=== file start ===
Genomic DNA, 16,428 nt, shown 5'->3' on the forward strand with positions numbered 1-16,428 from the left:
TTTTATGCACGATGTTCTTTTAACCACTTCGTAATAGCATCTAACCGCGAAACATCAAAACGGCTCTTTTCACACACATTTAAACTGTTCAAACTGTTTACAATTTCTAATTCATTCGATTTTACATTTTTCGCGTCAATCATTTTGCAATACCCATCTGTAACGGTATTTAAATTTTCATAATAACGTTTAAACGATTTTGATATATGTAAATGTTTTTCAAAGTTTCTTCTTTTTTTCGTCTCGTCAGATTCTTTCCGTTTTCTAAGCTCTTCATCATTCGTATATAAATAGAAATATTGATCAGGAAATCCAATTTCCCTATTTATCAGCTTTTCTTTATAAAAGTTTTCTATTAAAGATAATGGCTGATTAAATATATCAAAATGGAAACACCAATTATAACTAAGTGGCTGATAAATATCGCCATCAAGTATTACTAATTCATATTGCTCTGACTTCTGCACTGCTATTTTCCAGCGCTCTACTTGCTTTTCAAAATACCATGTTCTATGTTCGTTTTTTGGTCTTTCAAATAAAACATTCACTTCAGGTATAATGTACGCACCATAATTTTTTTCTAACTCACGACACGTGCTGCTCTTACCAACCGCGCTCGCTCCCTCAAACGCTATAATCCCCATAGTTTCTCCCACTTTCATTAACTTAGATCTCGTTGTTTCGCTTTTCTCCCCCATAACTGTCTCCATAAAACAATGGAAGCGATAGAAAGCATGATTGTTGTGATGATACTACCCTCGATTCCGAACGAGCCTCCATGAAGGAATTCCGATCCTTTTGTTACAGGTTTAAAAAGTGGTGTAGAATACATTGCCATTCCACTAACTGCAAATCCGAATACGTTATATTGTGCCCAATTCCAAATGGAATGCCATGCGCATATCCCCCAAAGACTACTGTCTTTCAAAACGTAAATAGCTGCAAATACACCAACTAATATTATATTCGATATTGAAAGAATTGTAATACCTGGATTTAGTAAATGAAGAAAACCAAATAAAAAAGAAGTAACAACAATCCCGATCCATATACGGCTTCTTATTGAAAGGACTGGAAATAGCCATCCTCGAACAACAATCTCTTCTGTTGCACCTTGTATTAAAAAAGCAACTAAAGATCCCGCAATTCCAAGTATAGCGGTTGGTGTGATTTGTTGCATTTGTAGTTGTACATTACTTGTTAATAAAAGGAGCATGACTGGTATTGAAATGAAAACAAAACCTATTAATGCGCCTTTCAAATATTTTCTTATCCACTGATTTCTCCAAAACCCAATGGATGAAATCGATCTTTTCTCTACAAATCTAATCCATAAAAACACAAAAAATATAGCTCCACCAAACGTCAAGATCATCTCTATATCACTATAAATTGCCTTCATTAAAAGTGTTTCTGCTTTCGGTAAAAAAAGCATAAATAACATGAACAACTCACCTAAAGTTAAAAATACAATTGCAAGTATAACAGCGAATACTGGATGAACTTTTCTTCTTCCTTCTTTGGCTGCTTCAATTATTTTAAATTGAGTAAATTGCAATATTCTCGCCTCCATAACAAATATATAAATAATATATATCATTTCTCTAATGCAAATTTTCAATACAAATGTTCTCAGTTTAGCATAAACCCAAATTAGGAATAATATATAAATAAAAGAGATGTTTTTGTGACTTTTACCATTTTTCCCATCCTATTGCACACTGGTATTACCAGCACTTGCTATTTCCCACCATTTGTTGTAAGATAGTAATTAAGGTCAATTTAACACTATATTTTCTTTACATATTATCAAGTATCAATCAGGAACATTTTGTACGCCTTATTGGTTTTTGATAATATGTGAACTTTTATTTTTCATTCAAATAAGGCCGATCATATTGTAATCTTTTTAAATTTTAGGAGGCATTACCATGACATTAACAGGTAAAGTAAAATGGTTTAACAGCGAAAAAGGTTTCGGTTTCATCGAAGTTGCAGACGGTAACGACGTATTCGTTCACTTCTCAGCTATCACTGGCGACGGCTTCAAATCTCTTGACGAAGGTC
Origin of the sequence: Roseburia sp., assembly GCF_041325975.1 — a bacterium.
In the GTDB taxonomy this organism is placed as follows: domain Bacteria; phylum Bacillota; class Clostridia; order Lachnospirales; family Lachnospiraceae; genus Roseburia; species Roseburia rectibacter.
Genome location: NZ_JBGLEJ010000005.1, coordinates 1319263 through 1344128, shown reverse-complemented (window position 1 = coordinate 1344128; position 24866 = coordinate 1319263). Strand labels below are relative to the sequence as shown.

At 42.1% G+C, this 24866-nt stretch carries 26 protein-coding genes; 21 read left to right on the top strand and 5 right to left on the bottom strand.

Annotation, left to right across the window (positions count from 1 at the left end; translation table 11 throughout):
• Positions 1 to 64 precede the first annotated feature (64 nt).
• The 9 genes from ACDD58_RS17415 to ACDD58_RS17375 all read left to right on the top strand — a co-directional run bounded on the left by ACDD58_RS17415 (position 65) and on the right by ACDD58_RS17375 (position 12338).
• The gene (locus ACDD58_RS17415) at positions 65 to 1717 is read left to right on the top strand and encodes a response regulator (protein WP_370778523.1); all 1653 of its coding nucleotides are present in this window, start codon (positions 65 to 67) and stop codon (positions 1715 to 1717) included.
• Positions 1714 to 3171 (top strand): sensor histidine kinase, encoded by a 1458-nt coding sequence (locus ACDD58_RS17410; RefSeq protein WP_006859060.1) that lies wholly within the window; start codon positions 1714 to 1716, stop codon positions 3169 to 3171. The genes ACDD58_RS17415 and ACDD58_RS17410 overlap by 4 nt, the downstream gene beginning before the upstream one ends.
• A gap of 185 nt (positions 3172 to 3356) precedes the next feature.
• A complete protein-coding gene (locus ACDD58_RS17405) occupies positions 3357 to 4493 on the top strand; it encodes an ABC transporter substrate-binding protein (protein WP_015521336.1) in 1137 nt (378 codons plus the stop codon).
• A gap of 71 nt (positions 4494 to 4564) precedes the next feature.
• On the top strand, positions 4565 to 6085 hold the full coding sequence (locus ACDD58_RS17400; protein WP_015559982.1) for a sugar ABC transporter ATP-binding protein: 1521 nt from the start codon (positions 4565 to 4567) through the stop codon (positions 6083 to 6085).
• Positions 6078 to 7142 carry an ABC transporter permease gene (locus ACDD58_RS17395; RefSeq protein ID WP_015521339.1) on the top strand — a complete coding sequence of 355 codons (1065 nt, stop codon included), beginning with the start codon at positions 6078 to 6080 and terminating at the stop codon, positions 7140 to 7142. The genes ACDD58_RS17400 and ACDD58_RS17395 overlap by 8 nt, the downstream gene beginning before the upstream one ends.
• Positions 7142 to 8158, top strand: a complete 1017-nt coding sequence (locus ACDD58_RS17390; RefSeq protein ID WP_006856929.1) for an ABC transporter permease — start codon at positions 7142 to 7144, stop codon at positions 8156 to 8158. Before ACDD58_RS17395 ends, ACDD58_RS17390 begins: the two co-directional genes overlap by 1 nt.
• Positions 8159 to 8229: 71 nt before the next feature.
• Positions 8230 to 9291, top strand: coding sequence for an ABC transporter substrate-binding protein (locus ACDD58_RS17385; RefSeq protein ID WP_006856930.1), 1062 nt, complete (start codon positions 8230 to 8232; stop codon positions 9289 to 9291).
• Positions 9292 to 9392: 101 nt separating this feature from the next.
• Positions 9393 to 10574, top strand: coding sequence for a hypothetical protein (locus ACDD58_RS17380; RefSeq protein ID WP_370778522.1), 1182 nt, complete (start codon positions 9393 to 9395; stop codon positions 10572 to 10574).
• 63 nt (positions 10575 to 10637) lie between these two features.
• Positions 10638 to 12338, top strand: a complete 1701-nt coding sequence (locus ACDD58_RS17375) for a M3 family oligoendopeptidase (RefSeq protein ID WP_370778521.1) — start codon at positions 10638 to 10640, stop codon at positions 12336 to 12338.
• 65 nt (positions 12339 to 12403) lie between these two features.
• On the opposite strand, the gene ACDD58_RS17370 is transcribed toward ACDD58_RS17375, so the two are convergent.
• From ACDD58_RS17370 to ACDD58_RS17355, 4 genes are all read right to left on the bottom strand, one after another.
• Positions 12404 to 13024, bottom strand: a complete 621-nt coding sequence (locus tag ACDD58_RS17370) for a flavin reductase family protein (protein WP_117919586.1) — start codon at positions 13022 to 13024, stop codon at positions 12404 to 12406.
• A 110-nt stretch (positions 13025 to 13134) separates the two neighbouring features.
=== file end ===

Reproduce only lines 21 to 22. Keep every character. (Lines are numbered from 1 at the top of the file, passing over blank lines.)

• Positions 9393 to 10574, top strand: coding sequence for a hypothetical protein (locus ACDD58_RS17380; RefSeq protein ID WP_370778522.1), 1182 nt, complete (start codon positions 9393 to 9395; stop codon positions 10572 to 10574).
• 63 nt (positions 10575 to 10637) lie between these two features.